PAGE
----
There was dramatic growth in the cable industry once the act went into effect.[9] However, it remained largely in the hands of few local monopolies that were able to determine the content of the programs and set the rates for services and channels on their system. These changes in authority weren’t immediate, but evolved over the course of a few years.[10] Cable consumers were outraged with the increases in prices and services, whereas municipalities were annoyed with violated contracts. Many of these outcomes can be attributed to the Federal Communication Commission’s (FCC) interpretation of Congress’ mandates, which contained poor choice of language and confusion over the First Amendment to the United States Constitution.[9]

Cable consumers’ complaints about the outcomes led to policy discussions in the late eighties and early nineties in which public interest was considered but not represented.[9] If monopolies were broken apart and competition was restored, then many of the problems would likely be resolved. Cable operators would not refuse to carry programs and services with popular demand, and prices would return to appropriate and economical rates.[11] In order to address this problem, the Cable Television Protection and Competition Act of 1992 was passed to regulate cable television rates that cable operators charged consumers.[12]

The law, intending to grant privileges to local community members by allowing them to require PEG channels also allowed these municipalities to decide against PEG requirements. In franchise agreements, contracted between cable operators and municipalities, the municipality could specify a PEG channel requirement and later opt-out of these channels, keeping the cable television franchise fees for their general fund and supplying their communities with no PEG outlets or channel capacity. Since its approval, many public-access television centers have closed as a result of the opt-out provision.[6]

Since the act prevented cable operators from regulating publicly generated content, much controversy developed around what was allowed to appear on these channels. A public-access television center in Eau Claire, Wisconsin was faulted for televising a video created by Christian Bangert, a man convicted of murdering a city police officer. The tape was shown repeatedly during Bangert’s trial, and many people felt its airing was in bad taste. Across the country, controversial content such as explicit sex and promotion of Nazi groups have aired via PEG channels. Congress, in an attempt to protect viewers from indecent programming, passed the Cable Television Protection and Competition Act of 1992, which allowed the FCC to establish rules requiring cable operators to prohibit particular shows. In 1996, the U.S. Supreme Court declared that the law was unconstitutional claiming that cable operators should never be required to act on behalf of the federal government to control expression in relation to content.[6]

Commercial leased access did not provide cable subscribers with a diversity of information as it was required, because it was avoided and never mandated by local franchising authority. In the 1998 court case Time Warner Entertainment Co. vs. FCC, the court deemed the act ineffective in terms of unaffiliated programming. "The 1984 legislation did not accomplish much. Unaffiliated programming on leased channels rarely appeared."[13] The Cable Television Consumer Protection and Competition Act reinforced its intent that leased access to provide a diversity of information to subscribers as determined by the cable operators. The Time Warner Entertainment Co. vs. FCC court also upheld the provision mentioned above.[13]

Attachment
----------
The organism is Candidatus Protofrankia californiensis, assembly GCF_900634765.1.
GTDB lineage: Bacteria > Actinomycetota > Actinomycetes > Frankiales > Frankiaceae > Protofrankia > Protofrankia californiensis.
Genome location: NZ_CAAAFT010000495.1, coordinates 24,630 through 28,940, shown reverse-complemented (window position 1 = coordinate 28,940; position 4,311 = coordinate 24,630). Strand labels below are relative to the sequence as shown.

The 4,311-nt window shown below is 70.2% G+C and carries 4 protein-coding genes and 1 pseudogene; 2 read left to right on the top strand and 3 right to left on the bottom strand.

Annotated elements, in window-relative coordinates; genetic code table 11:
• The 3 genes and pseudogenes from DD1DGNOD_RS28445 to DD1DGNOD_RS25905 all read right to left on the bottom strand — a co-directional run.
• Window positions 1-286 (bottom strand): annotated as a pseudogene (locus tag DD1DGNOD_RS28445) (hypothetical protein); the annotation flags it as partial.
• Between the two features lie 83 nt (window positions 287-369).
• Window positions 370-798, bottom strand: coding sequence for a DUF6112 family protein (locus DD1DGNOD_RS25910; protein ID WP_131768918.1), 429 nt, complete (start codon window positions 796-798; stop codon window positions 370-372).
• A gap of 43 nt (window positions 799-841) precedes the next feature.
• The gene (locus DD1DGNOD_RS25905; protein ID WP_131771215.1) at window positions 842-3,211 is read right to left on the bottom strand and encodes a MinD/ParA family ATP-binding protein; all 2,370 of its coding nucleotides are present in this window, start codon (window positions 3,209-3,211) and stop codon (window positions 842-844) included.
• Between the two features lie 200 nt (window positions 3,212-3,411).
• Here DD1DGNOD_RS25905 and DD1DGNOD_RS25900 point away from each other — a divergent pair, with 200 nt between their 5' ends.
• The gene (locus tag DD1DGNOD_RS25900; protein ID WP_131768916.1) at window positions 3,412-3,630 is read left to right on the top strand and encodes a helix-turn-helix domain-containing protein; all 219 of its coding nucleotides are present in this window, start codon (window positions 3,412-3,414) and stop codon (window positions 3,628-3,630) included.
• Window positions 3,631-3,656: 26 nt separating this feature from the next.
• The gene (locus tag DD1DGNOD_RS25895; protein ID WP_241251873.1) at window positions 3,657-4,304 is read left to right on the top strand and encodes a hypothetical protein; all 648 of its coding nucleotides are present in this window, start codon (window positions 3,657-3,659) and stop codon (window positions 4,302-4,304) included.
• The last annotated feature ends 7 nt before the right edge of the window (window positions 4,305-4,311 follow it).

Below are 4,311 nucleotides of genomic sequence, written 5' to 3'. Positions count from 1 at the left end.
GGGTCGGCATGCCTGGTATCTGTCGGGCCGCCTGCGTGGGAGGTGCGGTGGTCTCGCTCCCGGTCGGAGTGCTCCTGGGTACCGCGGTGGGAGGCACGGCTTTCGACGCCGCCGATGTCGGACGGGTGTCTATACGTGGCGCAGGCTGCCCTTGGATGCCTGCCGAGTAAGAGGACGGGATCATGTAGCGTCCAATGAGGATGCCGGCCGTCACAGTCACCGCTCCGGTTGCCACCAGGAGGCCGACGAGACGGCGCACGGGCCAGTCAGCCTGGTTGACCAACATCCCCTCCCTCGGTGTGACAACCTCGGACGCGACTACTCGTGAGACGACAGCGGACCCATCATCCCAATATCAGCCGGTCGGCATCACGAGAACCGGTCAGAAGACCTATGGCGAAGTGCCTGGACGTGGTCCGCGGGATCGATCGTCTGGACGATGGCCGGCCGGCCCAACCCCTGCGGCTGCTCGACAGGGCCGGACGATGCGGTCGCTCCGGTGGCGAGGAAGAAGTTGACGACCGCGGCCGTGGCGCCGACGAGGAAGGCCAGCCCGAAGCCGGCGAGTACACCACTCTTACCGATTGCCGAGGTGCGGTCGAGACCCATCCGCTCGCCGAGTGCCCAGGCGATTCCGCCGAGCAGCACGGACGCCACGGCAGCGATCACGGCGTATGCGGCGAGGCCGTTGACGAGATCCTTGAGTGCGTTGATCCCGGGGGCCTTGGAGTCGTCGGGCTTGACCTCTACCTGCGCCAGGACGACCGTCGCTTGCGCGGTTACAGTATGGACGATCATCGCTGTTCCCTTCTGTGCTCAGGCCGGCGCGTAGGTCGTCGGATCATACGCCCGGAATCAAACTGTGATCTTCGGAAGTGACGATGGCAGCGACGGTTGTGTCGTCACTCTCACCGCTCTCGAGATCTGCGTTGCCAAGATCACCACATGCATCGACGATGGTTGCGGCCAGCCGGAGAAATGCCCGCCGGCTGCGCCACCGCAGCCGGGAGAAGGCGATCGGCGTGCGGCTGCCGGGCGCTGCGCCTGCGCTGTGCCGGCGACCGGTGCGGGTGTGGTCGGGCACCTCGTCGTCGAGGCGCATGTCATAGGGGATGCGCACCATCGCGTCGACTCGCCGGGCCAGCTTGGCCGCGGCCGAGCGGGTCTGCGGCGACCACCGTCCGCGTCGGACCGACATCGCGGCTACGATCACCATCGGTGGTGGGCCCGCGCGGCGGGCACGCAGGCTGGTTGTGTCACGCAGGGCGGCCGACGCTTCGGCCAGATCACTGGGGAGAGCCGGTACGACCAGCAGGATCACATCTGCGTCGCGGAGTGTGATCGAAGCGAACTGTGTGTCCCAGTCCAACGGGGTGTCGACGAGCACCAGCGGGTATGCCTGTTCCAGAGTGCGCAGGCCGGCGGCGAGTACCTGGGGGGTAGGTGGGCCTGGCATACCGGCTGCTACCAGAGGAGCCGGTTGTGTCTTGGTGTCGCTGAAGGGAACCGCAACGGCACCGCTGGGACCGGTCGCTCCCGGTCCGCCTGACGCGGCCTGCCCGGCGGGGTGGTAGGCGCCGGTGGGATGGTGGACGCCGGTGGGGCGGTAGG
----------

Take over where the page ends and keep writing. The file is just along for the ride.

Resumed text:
See also[edit]

References[edit]

  1. ^ a b c d Williams, Jr., Wenmouth; Mahoney, Kathleen (1987). "Perceived Impact of the Cable Policy Act of 1984" (PDF). Journal of Broadcasting & Electronic Media 31 (2): 193–205. ISSN 0883-8151. Retrieved 2011-03-15. 
  2. ^ Meyerson, Michael I. (1985). "The Cable Communications Policy Act of 1984: A Balancing Act on Coaxial Wires". Georgia Law Review (University of Baltimore School of Law Research Paper) 19 (3): 543–662. SSRN 1605276. 
  3. ^ Red Lion Broadcasting Co., Inc. vs Federal Communications Commission, U.S. 367 (U.S. Court of Appeals Seventh Circuit 1969).
  4. ^ Myers, John M.; Schuering, Daniel P. (1991). "Cable Television Franchise Renewals A Primer". Illinois Municipal Review: The Magazine of the Municipalities (Illinois Municipal League): 22. Retrieved 2011-03-15. 
  5. ^ Epstein, Michael. "Midwest Video Case: U.S. Legal Decisions and Cable Television". The Museum of Broadcast Communications. Retrieved 2011-02-02. 
  6. ^ a b c Claire, Eau (2000-05-15). "Regulation and Franchising". Public Access Television. Retrieved 2011-02-04. 
  7. ^ a b United States v. Midwest Video Corp., 406 U.S. 649 (1972).
  8. ^ "Cable Act Legislative History". Miller & Van Eaton: A Liability Law Firm Specializing in Telecommunications for Local Governments. Retrieved 2011-03-15. 
  9. ^ a b c Aufderheide, Patricia (1992). "Cable Television and the Public Interest". Journal of Communication (Blackwell Publishing, LTD.) 42 (1): 52–65. doi:10.1111/J.1460-2466.1992.tb.00768.x. 
  10. ^ Schmuckler, Eric; Dean Jr., Sidney W. (1984-11-14). A. "The Cable TV Law Hurts The Public". The New York Times: 35. Retrieved 2011-04-13. 
  11. ^ Netzer, Dick (1984-11-26). A. "Competition Is What The Cable Industry Needs". The New York Times: 22. 
  12. ^ Gobetz, Robert (2008). "Communications Act of 1934". Encyclopedia of Political Communication (SAGE Publications). Retrieved 2011-02-13. 
  13. ^ a b Lloyd, Mark (2009). "Access to Media". Encyclopedia of Journalism (SAGE Publications). Retrieved 2011-02-13. 

External links[edit]